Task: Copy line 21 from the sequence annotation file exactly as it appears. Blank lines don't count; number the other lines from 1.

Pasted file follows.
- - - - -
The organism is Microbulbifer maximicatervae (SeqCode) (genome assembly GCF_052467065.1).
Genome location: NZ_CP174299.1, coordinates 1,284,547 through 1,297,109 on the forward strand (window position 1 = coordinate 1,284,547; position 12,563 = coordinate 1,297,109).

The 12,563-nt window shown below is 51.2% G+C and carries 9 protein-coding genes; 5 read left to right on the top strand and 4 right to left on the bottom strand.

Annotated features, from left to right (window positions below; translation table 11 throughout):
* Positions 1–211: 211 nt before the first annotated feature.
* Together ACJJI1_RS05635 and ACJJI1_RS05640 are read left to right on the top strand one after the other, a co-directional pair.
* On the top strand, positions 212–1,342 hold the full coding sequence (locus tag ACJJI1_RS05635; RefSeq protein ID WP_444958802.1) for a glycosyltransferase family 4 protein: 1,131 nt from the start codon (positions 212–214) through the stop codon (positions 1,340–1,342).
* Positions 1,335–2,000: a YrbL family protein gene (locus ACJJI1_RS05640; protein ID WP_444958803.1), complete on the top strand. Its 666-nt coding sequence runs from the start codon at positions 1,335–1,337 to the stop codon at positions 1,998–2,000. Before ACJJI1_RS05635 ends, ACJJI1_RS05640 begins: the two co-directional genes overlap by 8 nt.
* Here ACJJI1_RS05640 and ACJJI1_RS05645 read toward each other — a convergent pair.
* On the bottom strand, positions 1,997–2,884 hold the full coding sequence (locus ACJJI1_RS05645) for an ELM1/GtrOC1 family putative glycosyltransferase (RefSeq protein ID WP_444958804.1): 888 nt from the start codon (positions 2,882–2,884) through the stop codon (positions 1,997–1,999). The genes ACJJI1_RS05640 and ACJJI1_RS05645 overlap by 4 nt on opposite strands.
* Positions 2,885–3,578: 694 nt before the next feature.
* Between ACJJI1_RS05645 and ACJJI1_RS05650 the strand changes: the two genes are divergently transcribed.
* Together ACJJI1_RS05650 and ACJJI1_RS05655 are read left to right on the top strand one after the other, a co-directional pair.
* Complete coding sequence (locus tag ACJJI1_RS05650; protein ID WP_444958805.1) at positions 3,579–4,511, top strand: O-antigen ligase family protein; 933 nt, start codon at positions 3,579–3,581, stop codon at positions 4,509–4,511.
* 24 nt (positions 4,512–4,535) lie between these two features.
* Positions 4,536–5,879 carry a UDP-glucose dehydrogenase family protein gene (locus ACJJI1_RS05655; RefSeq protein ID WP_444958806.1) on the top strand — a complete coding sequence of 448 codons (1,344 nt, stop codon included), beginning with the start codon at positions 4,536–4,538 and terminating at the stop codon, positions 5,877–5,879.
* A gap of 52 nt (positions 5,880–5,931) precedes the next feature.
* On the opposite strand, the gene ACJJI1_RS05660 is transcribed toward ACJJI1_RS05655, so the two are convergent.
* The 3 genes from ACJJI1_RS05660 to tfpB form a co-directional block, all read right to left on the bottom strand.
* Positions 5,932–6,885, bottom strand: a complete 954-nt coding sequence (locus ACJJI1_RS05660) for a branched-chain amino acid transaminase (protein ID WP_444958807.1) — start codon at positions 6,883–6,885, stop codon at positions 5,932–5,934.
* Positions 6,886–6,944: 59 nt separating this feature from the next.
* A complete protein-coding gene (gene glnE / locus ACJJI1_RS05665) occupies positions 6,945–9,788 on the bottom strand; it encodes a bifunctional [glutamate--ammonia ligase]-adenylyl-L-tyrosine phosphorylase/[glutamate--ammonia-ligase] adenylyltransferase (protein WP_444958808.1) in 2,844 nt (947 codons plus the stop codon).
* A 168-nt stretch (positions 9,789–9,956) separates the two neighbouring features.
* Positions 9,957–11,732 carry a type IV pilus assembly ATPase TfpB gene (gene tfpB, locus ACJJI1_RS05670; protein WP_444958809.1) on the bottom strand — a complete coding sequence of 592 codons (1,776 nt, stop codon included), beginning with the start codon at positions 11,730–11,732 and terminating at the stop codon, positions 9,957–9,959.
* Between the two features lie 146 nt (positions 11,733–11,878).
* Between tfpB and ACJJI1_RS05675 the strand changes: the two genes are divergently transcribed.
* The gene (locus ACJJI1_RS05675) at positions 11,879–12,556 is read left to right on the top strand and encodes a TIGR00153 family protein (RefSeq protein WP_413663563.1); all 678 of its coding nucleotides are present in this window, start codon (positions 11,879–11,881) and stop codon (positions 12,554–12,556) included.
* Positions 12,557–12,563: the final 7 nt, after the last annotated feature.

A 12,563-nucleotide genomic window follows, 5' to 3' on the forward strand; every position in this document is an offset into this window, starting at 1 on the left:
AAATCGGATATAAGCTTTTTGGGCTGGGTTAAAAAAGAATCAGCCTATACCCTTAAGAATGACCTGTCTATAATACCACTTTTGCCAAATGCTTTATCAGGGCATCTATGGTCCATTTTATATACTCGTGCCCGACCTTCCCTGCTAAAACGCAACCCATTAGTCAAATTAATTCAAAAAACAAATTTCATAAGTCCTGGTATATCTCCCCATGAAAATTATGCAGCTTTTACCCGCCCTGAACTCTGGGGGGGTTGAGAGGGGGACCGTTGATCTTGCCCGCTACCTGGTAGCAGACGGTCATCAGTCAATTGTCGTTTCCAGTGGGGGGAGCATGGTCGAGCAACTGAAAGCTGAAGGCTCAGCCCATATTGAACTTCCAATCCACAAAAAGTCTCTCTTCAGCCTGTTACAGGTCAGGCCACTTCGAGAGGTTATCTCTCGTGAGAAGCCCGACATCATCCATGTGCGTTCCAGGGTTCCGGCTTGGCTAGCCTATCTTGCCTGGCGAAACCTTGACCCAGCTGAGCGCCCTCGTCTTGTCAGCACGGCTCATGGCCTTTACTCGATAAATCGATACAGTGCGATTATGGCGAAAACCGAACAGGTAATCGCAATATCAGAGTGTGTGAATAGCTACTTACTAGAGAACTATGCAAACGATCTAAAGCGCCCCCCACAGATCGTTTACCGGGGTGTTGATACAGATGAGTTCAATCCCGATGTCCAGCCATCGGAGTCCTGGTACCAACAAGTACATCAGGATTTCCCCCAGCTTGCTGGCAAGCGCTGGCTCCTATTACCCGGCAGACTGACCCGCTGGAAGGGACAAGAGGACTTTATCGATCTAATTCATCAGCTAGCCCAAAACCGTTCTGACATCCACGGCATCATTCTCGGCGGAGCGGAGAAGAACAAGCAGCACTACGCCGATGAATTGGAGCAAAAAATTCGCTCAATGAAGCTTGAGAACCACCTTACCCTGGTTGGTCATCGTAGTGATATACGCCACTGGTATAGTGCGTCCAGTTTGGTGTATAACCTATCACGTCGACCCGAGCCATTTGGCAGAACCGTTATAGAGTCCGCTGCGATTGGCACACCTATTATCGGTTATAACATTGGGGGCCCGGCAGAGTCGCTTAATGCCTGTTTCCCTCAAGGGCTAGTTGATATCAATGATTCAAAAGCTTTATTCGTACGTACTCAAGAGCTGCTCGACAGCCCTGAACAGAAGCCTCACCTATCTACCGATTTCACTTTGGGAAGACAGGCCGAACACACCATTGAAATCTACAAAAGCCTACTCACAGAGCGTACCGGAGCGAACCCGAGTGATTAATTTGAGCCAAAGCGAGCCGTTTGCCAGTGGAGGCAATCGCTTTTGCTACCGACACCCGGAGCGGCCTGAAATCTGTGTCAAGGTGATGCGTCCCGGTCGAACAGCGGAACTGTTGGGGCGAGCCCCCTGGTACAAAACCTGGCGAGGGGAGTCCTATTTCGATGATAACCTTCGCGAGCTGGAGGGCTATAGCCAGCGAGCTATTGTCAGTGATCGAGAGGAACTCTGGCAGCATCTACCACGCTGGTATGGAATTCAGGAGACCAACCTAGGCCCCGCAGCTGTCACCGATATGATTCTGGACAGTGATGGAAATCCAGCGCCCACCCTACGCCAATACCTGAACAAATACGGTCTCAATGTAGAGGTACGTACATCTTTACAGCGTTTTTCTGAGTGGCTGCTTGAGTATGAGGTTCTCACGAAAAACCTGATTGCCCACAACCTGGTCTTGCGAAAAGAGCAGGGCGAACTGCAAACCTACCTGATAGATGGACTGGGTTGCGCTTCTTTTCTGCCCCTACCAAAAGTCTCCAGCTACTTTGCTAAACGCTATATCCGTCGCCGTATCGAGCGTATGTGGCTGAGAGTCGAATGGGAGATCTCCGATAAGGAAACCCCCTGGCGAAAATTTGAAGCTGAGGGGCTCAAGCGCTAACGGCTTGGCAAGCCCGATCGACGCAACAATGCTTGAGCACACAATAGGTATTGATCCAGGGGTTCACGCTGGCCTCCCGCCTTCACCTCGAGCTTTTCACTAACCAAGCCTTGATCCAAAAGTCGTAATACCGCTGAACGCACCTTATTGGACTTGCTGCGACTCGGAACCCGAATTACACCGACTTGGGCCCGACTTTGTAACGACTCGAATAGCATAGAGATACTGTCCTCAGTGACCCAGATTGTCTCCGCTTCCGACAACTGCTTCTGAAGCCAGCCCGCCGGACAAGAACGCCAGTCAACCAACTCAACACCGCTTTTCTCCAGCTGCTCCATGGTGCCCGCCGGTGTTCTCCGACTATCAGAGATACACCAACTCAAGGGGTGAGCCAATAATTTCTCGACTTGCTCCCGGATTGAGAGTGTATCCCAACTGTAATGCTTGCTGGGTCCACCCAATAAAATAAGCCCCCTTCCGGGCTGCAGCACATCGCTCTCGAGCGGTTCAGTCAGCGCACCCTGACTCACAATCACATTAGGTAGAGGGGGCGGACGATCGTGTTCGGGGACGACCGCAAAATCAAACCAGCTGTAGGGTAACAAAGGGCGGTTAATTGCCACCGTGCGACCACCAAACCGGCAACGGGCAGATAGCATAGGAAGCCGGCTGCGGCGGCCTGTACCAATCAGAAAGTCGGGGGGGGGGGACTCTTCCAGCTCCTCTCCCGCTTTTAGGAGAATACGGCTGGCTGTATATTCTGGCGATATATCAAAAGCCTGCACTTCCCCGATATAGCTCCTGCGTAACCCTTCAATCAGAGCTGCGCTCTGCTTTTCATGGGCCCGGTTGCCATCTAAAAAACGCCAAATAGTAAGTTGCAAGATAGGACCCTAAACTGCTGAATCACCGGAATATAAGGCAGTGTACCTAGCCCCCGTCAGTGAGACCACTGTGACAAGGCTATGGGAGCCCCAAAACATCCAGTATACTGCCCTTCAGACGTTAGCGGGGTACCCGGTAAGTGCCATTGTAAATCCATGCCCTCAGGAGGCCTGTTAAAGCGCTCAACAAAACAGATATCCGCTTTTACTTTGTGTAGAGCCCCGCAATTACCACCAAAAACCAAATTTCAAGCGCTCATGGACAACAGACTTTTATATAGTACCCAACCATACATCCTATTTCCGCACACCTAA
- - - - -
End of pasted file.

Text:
* Positions 6,886–6,944: 59 nt separating this feature from the next.